Three separate literature searches were conducted (eMethods in the Supplement). All searches were restricted to articles in the English language published since January 2014. For reviews, the following databases were searched through April 2019: PubMed, PsycINFO, the Database of Abstracts of Reviews of Effects, the Cochrane Database of Systematic Reviews (CDSR), and the Centre for Reviews and Dissemination Health Technology Assessment. For primary evidence on e-cigarettes, the CDSR, Cochrane Central Register of Controlled Clinical Trials (CENTRAL), PsycInfo, PubMed, and Scopus were searched through May 2020. For studies of pharmacotherapy tobacco cessation interventions among pregnant women, Medline, CENTRAL, PubMed, and PsycInfo were searched through May 2020. Ongoing surveillance for relevant primary literature and Cochrane systematic reviews was completed through September 25, 2020.

Study Selection

Two researchers independently reviewed all identified abstracts and full-text articles against prespecified eligibility criteria (eTable 1 in the Supplement). Studies were included if they were systematic reviews, with or without meta-analysis, that examined the effectiveness of tobacco cessation interventions for adults. Interventions targeting cessation of any tobacco product, including e-cigarettes, were included and reviews that focused on specific interventions (eg, nicotine replacement therapy [NRT], group counseling) and specific subpopulations (eg, persons with serious mental illness) were eligible. Reviews published by Cochrane and non-Cochrane reviews were included. Narrative (nonsystematic) reviews and other overviews of reviews were excluded. Only the most recent version of updated reviews was included. Separate inclusion criteria were outlined when considering primary evidence related to e-cigarettes and pharmacotherapy interventions among pregnant women (eTable 1 in the Supplement).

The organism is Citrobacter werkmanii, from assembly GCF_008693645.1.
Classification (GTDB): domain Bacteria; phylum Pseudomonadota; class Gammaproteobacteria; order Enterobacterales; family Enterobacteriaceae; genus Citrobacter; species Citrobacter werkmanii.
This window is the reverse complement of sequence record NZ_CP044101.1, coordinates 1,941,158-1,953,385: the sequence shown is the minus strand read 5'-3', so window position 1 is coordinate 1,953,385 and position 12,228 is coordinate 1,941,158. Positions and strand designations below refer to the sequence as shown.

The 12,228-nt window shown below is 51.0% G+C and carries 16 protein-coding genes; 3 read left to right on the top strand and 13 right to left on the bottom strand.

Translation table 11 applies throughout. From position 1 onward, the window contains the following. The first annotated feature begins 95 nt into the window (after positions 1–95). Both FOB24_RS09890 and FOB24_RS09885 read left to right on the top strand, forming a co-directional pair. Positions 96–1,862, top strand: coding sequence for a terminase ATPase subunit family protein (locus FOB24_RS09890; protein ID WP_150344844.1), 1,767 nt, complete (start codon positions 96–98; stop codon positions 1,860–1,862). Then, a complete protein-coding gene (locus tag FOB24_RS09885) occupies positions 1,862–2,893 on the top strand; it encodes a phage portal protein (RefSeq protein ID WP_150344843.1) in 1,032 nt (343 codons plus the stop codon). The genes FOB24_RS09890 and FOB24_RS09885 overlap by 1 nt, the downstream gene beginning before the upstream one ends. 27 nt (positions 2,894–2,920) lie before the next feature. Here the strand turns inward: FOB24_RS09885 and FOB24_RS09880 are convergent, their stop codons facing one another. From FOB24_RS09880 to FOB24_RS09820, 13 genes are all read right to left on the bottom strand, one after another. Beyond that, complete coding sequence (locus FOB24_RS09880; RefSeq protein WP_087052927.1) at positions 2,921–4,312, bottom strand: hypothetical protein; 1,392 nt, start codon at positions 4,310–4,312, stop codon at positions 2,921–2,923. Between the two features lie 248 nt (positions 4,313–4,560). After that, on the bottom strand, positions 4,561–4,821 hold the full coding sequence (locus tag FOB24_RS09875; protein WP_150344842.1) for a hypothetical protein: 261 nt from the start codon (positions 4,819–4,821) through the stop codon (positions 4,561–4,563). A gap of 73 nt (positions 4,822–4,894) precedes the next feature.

Data Extraction and Quality Assessment

One reviewer completed the AMSTAR-2 (Assessment of Multiple Systematic Reviews 2) tool9 to rate the credibility of the systematic reviews under consideration for inclusion, and a second reviewer provided an independent assessment using the same tool for all reviews rated critically low. For primary studies, 2 reviewers independently assessed the risk of bias of included evidence using study-design specific criteria. Each review and study were assigned a quality rating of “good,” fair,” or “poor” according to the USPSTF study design–specific criteria (eTable 2 in the Supplement).7 Reviews rated as having critically low credibility and primary studies rated as poor quality were excluded. Data from each included review and primary study were abstracted into detailed abstraction forms using DistillerSR. For all included evidence, one reviewer completed primary data abstraction and a second reviewer checked all data for accuracy and completeness.

Data Synthesis and Analysis